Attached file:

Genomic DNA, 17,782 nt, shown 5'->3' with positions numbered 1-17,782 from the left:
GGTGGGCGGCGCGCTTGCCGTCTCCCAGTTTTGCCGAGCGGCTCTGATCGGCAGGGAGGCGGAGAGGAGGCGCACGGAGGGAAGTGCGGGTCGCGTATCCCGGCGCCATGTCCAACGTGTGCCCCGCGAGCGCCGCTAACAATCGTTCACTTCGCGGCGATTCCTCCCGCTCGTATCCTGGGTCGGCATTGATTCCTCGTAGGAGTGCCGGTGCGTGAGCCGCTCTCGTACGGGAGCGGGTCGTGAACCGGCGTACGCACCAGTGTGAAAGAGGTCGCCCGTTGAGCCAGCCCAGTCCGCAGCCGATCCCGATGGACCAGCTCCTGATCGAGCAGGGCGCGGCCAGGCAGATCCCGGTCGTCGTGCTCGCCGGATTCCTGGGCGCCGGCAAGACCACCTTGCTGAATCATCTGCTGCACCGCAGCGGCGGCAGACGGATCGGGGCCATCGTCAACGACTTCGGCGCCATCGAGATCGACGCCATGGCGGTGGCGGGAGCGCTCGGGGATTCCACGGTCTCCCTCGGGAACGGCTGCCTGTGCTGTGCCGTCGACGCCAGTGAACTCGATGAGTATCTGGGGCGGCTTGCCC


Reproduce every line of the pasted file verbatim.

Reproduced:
Genomic DNA, 17,782 nt, shown 5'->3' with positions numbered 1-17,782 from the left:
GGTGGGCGGCGCGCTTGCCGTCTCCCAGTTTTGCCGAGCGGCTCTGATCGGCAGGGAGGCGGAGAGGAGGCGCACGGAGGGAAGTGCGGGTCGCGTATCCCGGCGCCATGTCCAACGTGTGCCCCGCGAGCGCCGCTAACAATCGTTCACTTCGCGGCGATTCCTCCCGCTCGTATCCTGGGTCGGCATTGATTCCTCGTAGGAGTGCCGGTGCGTGAGCCGCTCTCGTACGGGAGCGGGTCGTGAACCGGCGTACGCACCAGTGTGAAAGAGGTCGCCCGTTGAGCCAGCCCAGTCCGCAGCCGATCCCGATGGACCAGCTCCTGATCGAGCAGGGCGCGGCCAGGCAGATCCCGGTCGTCGTGCTCGCCGGATTCCTGGGCGCCGGCAAGACCACCTTGCTGAATCATCTGCTGCACCGCAGCGGCGGCAGACGGATCGGGGCCATCGTCAACGACTTCGGCGCCATCGAGATCGACGCCATGGCGGTGGCGGGAGCGCTCGGGGATTCCACGGTCTCCCTCGGGAACGGCTGCCTGTGCTGTGCCGTCGACGCCAGTGAACTCGATGAGTATCTGGGGCGGCTTGCCC